Specs:

Asus P5Q Pro
Q6600 (NO OC)
Gskill DDR2 800 2x 2GB
Corsair 450w
Sapphire 5450
WD 640 GB HD
November 4, 2011 2:53:29 PM

Just so you know, most motherboards will not let a processor 'burn out'. It will make it run so slow that you won't be able to do anything.

Is it even posting? Does it get to your BIOS?
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November 4, 2011 3:25:06 PM

Thats good then lol. No it doesn't get to my bio, it just says something like "Power saver option" then the monitor goes into standby.
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November 4, 2011 3:41:36 PM

When you push the power button on your computer, do the CPU, GPU & PSU fans spin? & for how long?

i currently have an issue with my PSU, here is a video - http://www.youtube.com/watch?v=e_6fW_U-98I

if this is what is happening with you then it is most likely a non-working PSU.

also do any LEDs come on when you power it on?
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November 4, 2011 3:51:15 PM

That Power Save Option message I'm assuming is a message from your monitor stating it's about to initiate the Power Save Option and go into sleep mode because it's not receiving any signal. Then it sleeps as you said.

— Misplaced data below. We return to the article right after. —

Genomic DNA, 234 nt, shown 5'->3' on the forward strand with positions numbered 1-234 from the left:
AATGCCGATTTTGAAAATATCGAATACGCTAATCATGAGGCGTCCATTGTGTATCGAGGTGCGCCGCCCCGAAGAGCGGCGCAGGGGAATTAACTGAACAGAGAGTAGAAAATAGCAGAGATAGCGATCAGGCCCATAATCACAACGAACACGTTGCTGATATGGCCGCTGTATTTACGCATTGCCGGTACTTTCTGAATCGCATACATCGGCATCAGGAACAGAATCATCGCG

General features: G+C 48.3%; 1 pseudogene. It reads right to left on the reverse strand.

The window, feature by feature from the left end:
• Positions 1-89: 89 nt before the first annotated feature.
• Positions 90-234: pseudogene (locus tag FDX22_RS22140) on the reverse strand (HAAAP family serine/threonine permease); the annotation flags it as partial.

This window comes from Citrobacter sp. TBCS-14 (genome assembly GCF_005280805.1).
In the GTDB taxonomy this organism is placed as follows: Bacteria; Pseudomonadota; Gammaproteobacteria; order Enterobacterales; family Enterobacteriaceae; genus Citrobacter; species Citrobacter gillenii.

The last time I had a computer power up and down like that I just needed to clear CMOS by pulling the battery out for 10 min or so. When CMOS resets, it'll actually boot into BIOS and I can reset all my settings like I need. It's weird, and doesn't make any god damn sense to me either but it works. Whatever I say. Give it a shot and maybe it'll help you.
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November 4, 2011 3:58:45 PM

mad_mike333 said:
When you push the power button on your computer, do the CPU, GPU & PSU fans spin? & for how long?

i currently have an issue with my PSU, here is a video - http://www.youtube.com/watch?v=e_6fW_U-98I

if this is what is happening with you then it is most likely a non-working PSU.

also do any LEDs come on when you power it on?


Yea my fans spin and light out, the cpu fan also spins. It spins for about 3-10 seconds then it powers down. The green light on my motherboard also turns on.

Im probaly going to purchase some mobo speakers soon
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November 4, 2011 10:22:06 PM

I was wrong. The fans and everything do spin, but the rear fan spins kind of slow, and the front fans led flickers on and off.
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November 5, 2011 1:56:00 AM

UCLAAA said:
I was wrong. The fans and everything do spin, but the rear fan spins kind of slow, and the front fans led flickers on and off.


Unplug the front and rear fans that are acting weird and try to boot then. Also, you ignored my last post so I must ask if you ever tried to clear your CMOS. If not, do it after you unplug the malfunctioning fans.